Fig. 2
figure 2

Representative images of the virtual environment. The environment consisted of a cityscape including buildings, avatars and a 800 m pedestrian path. A first person views (a) up, (b) front, (c) left, and (d) right

Post-test assessments

Following the four walking bouts, participants were re-assessed using the 10 m walk test, mini-BESTest, and measures of CoP excursion to determine if exposure to the virtual enevironment resulted in any motor disturbances. Participants also completed a series of post-test questionnaires including the SSQ, SAC, and the Presence questionnaire (PQ, version 2.0). The PQ was used to measure subjective experience of being in a virtual environment, or “presence” [24]. The PQ contained 19 virtual experience-related questions (e.g. ‘How closely were you able to examine objects in the virtual environment?’). Participants described their degree of presence using a scale from ‘not at all’ to ‘extremely’ (1–7). The answers were summed yielding a possible range of 19–133. Subscales of the PQ included the following: Involvement/Control (score range: 10–70); Visual fidelity (2–14); Adaptation/Immersion (4–28); and Interface quality (3–21) [60]. The reliability of the PQ in healthy young adults was established using internal consistency measures of reliability (Cronbach’s Alpha), which yielded an alpha of 0.88 [24].

Data analysis

Mean sway area was computed from the COP data in Matlab (Natick, MA) using the method described in Duarte and Zatsiorsky [61]. Briefly, the net CoP was computed from a weighted average of the individual CoPs from each force platform. The net CoP trajectory was then fit with a 95% confidence ellipse, and the area of this ellipse was used to quantify sway area.

Statistical analyses

All statistical analyses were performed in Matlab. A two-way, repeated measures ANOVA was performed to test for an effect of group (HY, HO, or PD) or time (Pre- and Post-test) on the SSQ, SAC, mini-BESTest, and 10 m walk. A three-way, repeated measures ANOVA was performed to test for an effect of group, time, or vision condition (EO and EC) on CoP sway area. A one-way ANOVA was performed to test for an effect of group on the PQ. Significance was assessed at the p < 0.05 level. If there were significant main effects or interactions, post hoc comparisons were performed using Tukey’s Honest Significant Difference.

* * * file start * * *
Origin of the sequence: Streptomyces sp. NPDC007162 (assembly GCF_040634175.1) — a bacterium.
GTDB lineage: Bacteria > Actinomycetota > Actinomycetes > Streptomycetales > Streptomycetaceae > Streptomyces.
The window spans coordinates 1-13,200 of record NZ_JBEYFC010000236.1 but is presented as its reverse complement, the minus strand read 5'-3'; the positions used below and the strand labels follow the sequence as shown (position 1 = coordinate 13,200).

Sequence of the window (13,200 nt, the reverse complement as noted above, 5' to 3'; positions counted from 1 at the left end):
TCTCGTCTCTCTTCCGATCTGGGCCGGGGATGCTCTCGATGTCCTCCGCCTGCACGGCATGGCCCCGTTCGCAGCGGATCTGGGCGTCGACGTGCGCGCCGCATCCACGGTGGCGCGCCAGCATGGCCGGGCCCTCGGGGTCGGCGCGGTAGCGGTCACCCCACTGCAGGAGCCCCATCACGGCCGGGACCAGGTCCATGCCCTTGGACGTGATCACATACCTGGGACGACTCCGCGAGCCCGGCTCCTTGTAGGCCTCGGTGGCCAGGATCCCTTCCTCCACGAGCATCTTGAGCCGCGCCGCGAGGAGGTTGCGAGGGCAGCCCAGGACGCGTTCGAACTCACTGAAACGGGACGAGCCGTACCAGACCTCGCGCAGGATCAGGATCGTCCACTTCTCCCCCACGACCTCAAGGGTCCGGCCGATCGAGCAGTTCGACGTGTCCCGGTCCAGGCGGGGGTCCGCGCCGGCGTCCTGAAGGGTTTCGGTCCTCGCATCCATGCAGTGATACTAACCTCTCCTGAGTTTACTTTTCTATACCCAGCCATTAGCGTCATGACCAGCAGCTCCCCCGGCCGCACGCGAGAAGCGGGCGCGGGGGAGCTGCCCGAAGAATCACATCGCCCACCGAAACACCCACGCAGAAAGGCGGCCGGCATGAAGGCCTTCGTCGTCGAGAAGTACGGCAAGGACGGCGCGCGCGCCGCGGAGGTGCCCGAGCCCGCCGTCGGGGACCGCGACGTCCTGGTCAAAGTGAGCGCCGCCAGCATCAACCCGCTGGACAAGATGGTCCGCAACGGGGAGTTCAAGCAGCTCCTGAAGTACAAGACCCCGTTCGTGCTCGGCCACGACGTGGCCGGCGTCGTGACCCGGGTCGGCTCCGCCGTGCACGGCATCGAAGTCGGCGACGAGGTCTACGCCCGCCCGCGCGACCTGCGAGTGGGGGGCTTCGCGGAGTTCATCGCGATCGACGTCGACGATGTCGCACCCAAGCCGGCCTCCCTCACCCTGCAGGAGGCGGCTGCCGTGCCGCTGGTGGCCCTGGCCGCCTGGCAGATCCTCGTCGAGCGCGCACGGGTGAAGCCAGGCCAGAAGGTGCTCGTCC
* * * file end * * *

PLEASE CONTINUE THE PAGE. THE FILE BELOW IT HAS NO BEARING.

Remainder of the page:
Simulator sickness

Simulator-related sickness symptoms were not enhanced after the VR exposure in any groups (Fig. 3). There was a significant main effect of group (F(2, 30) = 6.05, p < 0.01) on the total simulator sickness score, but no effect of time (F(1, 30) = 0.447, p = 0.51) or interaction between group and time (F(2, 30) = 0.691, p = 0.51). Post hoc analysis revealed that the PD group presented higher SSQ scores overall compared to HY (p < 0.01) and HO groups (p < 0.01). The average SSQ scores were 8.3 ± 10.5, 6.5 ± 13.0, and 27.5 ± 22.5 for HY, HO, and PD groups, respectively. All participants completed four bouts of walking and no participants verbally reported any symptoms of simulator sickness. Overall, the individual analysis of score changes between pre- and post-test showed that two participants from the HO group and one participant from PD group had post-test scores that were at least 15 points higher than their pre-test scores, which is a cut-off score of having simulator sickness [54]. This suggests that there may be a small fraction of these populations who may not be good candidates for locomotor training in VR.

Fig. 3
figure 3

Pre- (dark gray bar) and post-test (white bar) average simulator sickness questionnaire total score and sub-category scores with standard deviation. Asterisks represent statistical significance (**: p < 0.01, ***: p < 0.005). a Average total score of SSQ. b Average Nausea score. c Average Oculomotor discomfort score. d Average Disorientation score

Analysis of the sub-scores of the SSQ indicated that no specific domains of simulation-related sickness were changed by VR exposure. There was a main effect of group (F(2,30) = 7.75, p < 0.01) on the level of nausea (N), but no effect of time (F(1,30) = 0.328, p = 0.57) nor interaction between time and group (F(2,30) = 0.245, p = 0.78). Post hoc analysis showed that the PD group had higher scores than HY (p < 0.01) and HO group (p < 0.01). The average N scores were 5.8 ± 7.4, 6.1 ± 11.2, and 20.8 ± 18.3 for HY, HO, and PD groups, respectively. Individual analysis showed that 3 participants in each group increased their N scores above the cutoff of 9.5. There were no main effects of group (F(2,30) = 2.93, p = 0.069), time (F(1.30) = 0.223, p = 0.64), nor interaction between time and group (F(2,30) = 3.10, p = 0.06) on oculomotor (O) scores, and only 2 HO participants increased the O scores above 15.2. There was a main effect of group (F(2,30) = 5.87, p < 0.01) on disorientation (D) scores, but no effects of time (F(1,30) = 0.116, p = 0.74) or interaction between time and group (F(2,30) = 0.283, p = 0.76). Post hoc analysis showed that the score of PD group was higher than HY group (p < 0.01) and HO group (p < 0.01). The average D scores were 6.5 ± 13.6, 4.4 ± 12.4, and 28.5 ± 29.3 for HY, HO, and PD groups, respectively. Individual analysis revealed that 1 HY, 3 HO and 3 PD increased the D scores above 0.